URBANA — Tuition for in-state freshmen hasn’t changed in five years at the University of Illinois, and trustees will decide next week whether to continue that freeze.
So far, administrators aren’t saying what they will propose. But they’ve noted recently that faculty hiring hasn’t kept up with enrollment gains, partly because the tuition freeze has limited income growth.
Executive Vice President Barbara Wilson declined to say whether the freeze will be extended for a sixth year.
“We’re still in discussions with the board members,” she said.
Systemwide, income from undergraduate tuition has continued to grow in the five years since the freeze was imposed in fall 2015, from $750 million in 2014-15 to $830.1 million in 2018-19, after waivers were granted to veterans, children of employees and other students, according to UI data. Even after subtracting financial aid, net undergraduate tuition grew from $590.8 million to $644.4 million in that time.
At the Urbana campus, the net total for undergraduate tuition (after waivers and financial aid) showed modest growth in those five years, from $435.4 million to $453.5 million last year. But it declined over the past two years from a high of $462.3 million in 2016-17, according to the data requested by The News-Gazette.
Meanwhile, undergraduate enrollment at Urbana has increased by about 1,000 students, from 32,959 in 2014-15 to 33,915, and the UI system as a whole has taken in 4,800 more undergraduates in that period, according to UI data.
The university continued to raise tuition for out-of-state undergraduates and graduate and professional students in the last five years, but Wilson said rising enrollment accounts for most of the increase in tuition revenue. Separately, fees and housing rates have also continued to climb for all students.
Undergraduates provide the bulk of tuition income, as most graduate students receive tuition waivers, and in-state students make up about three-quarters of all undergraduates.
“Because we’ve had a freeze, our tuition income has not grown radically. But we’ve grown enrollment, and we have allowed out-of-state tuition to increase. All those things factor in,” she said.
The new Illinois Commitment program, which provides free tuition to students from families at or below the state’s median income, could lead to a further drop in income for Urbana this year.
In November, presenting the UI’s state funding request to trustees, Wilson said faculty hiring hasn’t kept pace with enrollment growth.
The three campuses combined had 3,367 faculty members in 2009, and that number dropped to 3,280 in fiscal 2019 because of a retirement-incentive program and hiring constraints during lean budget years, she said.
She told trustees the five-year tuition freeze has been an important tool to keep student costs down but “has also made fiscal issues a little challenging at each of our universities.”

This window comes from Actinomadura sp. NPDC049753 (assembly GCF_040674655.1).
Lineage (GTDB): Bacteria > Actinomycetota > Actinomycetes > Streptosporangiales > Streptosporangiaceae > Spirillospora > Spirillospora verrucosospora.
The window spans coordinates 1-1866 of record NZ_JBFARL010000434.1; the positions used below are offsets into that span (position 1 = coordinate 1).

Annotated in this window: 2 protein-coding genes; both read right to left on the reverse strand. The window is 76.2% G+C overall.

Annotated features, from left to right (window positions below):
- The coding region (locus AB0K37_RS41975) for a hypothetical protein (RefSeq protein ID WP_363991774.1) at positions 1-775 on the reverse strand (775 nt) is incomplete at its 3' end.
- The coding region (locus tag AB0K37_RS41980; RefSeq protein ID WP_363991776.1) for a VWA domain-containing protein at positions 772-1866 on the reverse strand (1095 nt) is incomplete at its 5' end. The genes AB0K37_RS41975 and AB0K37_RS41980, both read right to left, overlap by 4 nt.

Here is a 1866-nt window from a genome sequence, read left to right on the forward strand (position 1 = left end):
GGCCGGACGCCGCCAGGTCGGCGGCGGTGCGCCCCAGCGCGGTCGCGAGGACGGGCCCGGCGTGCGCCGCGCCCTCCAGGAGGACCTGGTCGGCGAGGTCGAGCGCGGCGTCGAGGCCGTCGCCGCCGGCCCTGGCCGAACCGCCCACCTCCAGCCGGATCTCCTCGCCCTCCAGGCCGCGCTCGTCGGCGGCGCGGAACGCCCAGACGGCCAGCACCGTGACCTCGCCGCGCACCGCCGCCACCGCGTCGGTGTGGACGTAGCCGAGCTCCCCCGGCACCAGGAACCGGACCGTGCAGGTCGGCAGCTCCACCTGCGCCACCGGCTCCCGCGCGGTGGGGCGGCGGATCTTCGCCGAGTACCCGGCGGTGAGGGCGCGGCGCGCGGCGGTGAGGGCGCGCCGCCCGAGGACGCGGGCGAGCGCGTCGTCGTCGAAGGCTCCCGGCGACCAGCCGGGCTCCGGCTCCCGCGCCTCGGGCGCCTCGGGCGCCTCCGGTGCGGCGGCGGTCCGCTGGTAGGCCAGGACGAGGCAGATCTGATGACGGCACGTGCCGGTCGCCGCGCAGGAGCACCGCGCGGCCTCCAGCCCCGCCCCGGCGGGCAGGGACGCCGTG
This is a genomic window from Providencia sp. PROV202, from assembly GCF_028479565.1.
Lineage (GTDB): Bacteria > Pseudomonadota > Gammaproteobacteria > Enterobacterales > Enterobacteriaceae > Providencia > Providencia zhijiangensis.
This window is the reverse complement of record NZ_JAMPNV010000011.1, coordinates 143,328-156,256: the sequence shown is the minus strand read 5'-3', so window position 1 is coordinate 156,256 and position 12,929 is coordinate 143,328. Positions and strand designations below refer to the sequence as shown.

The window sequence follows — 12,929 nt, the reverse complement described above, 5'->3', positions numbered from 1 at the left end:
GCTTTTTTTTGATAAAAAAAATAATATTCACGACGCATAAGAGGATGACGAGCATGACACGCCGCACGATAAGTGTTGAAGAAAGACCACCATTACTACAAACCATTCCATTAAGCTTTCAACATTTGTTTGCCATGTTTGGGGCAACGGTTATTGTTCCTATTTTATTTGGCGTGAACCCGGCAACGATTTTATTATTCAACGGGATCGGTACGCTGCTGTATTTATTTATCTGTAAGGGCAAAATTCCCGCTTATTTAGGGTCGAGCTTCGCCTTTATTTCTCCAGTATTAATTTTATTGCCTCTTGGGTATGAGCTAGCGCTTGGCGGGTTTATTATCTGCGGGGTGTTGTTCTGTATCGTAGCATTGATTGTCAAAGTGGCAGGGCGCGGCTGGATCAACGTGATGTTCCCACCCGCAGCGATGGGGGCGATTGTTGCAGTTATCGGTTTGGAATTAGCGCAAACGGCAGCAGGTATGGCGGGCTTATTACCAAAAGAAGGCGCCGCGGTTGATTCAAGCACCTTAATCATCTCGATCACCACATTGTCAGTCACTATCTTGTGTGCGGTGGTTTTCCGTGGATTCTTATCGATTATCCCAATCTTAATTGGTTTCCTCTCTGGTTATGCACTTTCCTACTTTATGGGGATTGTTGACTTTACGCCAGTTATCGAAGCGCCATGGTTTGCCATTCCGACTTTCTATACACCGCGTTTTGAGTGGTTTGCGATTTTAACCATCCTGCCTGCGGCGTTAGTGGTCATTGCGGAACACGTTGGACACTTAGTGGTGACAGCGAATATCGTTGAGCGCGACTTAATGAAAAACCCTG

Likewise, Vice President and CFO Avijit Ghosh reminded trustees that if tuition revenue doesn’t grow “you don’t have additional resources for the academic enterprise.”
Wilson said the UI has lost ground to its competitors, now ranking last out of 10 national peers in faculty-student ratios, which affect class sizes and opportunities for research or faculty mentoring.
The UI system plans to hire 500 new professors in over the next five years, on top of normal retirements and faculty departures.
The budget request seeks a $75 million funding increase from the state, up 12 percent, including $10 million for new professors and $50 million to improve faculty pay. Another $10 million would go toward undergraduate scholarships for Illinois residents.
The UI has gradually increased its financial aid over the last decade to $231 million at the three campuses combined, more than state, federal and eternal sources combined ($206 million).
“College affordability is a factor across the country and we are very cognizant of that,” Wilson said.
Base tuition at the Urbana campus is $12,036 a year, though higher-cost programs charge up to $17,040. Fees total $3,085 annually, plus $1,088 for optional health insurance. A typical room and board plan costs another $11,480, pushing total costs for some students over $30,000 a year.
Wilson said the majority of in-state undergraduates don’t pay full tuition and fees, including 60 percent at Urbana, 70 percent at the UI Chicago and 79 percent at the UI Springfield.
Wilson said tuition considerations this year are no different from the last few budget cycles. UI officials are considering state funding levels, enrollment and financial aid resources as well as “what other institutions are doing,” she said.
Trustees meet Wednesday in Chicago, where they will also consider fees and housing rates for 2020-21.